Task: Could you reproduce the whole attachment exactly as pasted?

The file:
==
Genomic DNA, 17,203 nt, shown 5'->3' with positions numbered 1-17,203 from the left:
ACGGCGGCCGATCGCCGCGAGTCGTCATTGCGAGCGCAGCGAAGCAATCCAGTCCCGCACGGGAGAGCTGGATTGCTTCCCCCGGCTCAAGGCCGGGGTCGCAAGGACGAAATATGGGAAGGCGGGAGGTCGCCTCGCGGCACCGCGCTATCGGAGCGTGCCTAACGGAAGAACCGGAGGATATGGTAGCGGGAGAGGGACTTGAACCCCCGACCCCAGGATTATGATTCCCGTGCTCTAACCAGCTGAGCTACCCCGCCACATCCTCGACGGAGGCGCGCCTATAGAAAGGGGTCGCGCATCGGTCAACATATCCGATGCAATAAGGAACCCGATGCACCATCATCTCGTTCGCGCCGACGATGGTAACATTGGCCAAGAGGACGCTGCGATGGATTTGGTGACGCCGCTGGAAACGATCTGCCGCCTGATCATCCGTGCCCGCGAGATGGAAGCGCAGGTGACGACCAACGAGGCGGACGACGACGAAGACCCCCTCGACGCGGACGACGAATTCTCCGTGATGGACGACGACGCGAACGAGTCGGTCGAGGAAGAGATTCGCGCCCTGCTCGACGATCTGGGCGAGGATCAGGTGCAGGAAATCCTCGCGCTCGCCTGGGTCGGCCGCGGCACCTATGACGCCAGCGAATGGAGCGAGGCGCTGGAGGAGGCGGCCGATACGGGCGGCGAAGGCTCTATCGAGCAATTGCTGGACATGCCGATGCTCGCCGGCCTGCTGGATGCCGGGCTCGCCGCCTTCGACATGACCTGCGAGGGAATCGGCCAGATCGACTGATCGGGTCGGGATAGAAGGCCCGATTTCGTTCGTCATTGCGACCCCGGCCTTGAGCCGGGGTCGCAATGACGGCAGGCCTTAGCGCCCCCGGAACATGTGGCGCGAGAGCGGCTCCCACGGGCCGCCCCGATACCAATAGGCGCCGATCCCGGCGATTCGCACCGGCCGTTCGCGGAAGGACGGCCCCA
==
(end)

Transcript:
Genomic DNA, 17,203 nt, shown 5'->3' with positions numbered 1-17,203 from the left:
ACGGCGGCCGATCGCCGCGAGTCGTCATTGCGAGCGCAGCGAAGCAATCCAGTCCCGCACGGGAGAGCTGGATTGCTTCCCCCGGCTCAAGGCCGGGGTCGCAAGGACGAAATATGGGAAGGCGGGAGGTCGCCTCGCGGCACCGCGCTATCGGAGCGTGCCTAACGGAAGAACCGGAGGATATGGTAGCGGGAGAGGGACTTGAACCCCCGACCCCAGGATTATGATTCCCGTGCTCTAACCAGCTGAGCTACCCCGCCACATCCTCGACGGAGGCGCGCCTATAGAAAGGGGTCGCGCATCGGTCAACATATCCGATGCAATAAGGAACCCGATGCACCATCATCTCGTTCGCGCCGACGATGGTAACATTGGCCAAGAGGACGCTGCGATGGATTTGGTGACGCCGCTGGAAACGATCTGCCGCCTGATCATCCGTGCCCGCGAGATGGAAGCGCAGGTGACGACCAACGAGGCGGACGACGACGAAGACCCCCTCGACGCGGACGACGAATTCTCCGTGATGGACGACGACGCGAACGAGTCGGTCGAGGAAGAGATTCGCGCCCTGCTCGACGATCTGGGCGAGGATCAGGTGCAGGAAATCCTCGCGCTCGCCTGGGTCGGCCGCGGCACCTATGACGCCAGCGAATGGAGCGAGGCGCTGGAGGAGGCGGCCGATACGGGCGGCGAAGGCTCTATCGAGCAATTGCTGGACATGCCGATGCTCGCCGGCCTGCTGGATGCCGGGCTCGCCGCCTTCGACATGACCTGCGAGGGAATCGGCCAGATCGACTGATCGGGTCGGGATAGAAGGCCCGATTTCGTTCGTCATTGCGACCCCGGCCTTGAGCCGGGGTCGCAATGACGGCAGGCCTTAGCGCCCCCGGAACATGTGGCGCGAGAGCGGCTCCCACGGGCCGCCCCGATACCAATAGGCGCCGATCCCGGCGATTCGCACCGGCCGTTCGCGGAAGGACGGCCCCA